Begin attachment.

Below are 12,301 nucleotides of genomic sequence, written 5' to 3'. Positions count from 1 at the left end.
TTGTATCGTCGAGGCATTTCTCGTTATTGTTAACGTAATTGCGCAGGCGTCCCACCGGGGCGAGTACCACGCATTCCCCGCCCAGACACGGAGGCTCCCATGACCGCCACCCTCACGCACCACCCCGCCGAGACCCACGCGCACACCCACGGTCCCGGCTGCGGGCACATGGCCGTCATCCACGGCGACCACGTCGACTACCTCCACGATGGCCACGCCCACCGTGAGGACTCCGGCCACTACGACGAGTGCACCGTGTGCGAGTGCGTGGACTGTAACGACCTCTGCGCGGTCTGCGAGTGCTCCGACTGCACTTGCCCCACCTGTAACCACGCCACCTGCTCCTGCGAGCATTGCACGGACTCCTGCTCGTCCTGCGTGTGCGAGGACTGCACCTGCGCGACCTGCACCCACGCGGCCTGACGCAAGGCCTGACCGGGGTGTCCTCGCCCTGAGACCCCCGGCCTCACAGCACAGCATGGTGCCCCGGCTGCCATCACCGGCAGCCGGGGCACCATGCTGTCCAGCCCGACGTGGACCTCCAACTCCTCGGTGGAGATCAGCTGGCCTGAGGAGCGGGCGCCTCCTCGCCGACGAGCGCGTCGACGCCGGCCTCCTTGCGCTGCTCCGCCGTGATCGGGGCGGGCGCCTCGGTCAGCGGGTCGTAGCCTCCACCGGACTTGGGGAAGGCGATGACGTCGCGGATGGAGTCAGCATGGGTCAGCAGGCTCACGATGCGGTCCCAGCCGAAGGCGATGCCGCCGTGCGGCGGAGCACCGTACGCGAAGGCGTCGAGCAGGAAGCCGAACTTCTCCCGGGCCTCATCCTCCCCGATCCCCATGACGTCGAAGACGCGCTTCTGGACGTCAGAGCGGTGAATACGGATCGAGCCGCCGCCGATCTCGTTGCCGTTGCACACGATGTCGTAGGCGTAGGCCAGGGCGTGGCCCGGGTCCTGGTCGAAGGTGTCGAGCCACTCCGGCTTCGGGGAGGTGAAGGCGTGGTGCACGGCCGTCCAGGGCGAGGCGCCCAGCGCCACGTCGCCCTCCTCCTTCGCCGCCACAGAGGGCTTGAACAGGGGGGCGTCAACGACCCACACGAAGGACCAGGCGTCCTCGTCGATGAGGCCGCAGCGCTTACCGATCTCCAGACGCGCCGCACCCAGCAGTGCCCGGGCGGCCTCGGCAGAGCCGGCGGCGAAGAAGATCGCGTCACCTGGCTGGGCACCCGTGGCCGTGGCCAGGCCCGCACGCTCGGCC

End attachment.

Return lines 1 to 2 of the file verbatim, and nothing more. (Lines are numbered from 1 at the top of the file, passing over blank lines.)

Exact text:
Below are 12,301 nucleotides of genomic sequence, written 5' to 3'. Positions count from 1 at the left end.
TTGTATCGTCGAGGCATTTCTCGTTATTGTTAACGTAATTGCGCAGGCGTCCCACCGGGGCGAGTACCACGCATTCCCCGCCCAGACACGGAGGCTCCCATGACCGCCACCCTCACGCACCACCCCGCCGAGACCCACGCGCACACCCACGGTCCCGGCTGCGGGCACATGGCCGTCATCCACGGCGACCACGTCGACTACCTCCACGATGGCCACGCCCACCGTGAGGACTCCGGCCACTACGACGAGTGCACCGTGTGCGAGTGCGTGGACTGTAACGACCTCTGCGCGGTCTGCGAGTGCTCCGACTGCACTTGCCCCACCTGTAACCACGCCACCTGCTCCTGCGAGCATTGCACGGACTCCTGCTCGTCCTGCGTGTGCGAGGACTGCACCTGCGCGACCTGCACCCACGCGGCCTGACGCAAGGCCTGACCGGGGTGTCCTCGCCCTGAGACCCCCGGCCTCACAGCACAGCATGGTGCCCCGGCTGCCATCACCGGCAGCCGGGGCACCATGCTGTCCAGCCCGACGTGGACCTCCAACTCCTCGGTGGAGATCAGCTGGCCTGAGGAGCGGGCGCCTCCTCGCCGACGAGCGCGTCGACGCCGGCCTCCTTGCGCTGCTCCGCCGTGATCGGGGCGGGCGCCTCGGTCAGCGGGTCGTAGCCTCCACCGGACTTGGGGAAGGCGATGACGTCGCGGATGGAGTCAGCATGGGTCAGCAGGCTCACGATGCGGTCCCAGCCGAAGGCGATGCCGCCGTGCGGCGGAGCACCGTACGCGAAGGCGTCGAGCAGGAAGCCGAACTTCTCCCGGGCCTCATCCTCCCCGATCCCCATGACGTCGAAGACGCGCTTCTGGACGTCAGAGCGGTGAATACGGATCGAGCCGCCGCCGATCTCGTTGCCGTTGCACACGATGTCGTAGGCGTAGGCCAGGGCGTGGCCCGGGTCCTGGTCGAAGGTGTCGAGCCACTCCGGCTTCGGGGAGGTGAAGGCGTGGTGCACGGCCGTCCAGGGCGAGGCGCCCAGCGCCACGTCGCCCTCCTCCTTCGCCGCCACAGAGGGCTTGAACAGGGGGGCGTCAACGACCCACACGAAGGACCAGGCGTCCTCGTCGATGAGGCCGCAGCGCTTACCGATCTCCAGACGCGCCGCACCCAGCAGTGCCCGGGCGGCCTCGGCAGAGCCGGCGGCGAAGAAGATCGCGTCACCTGGCTGGGCACCCGTGGCCGTGGCCAGGCCCGCACGCTCGGCC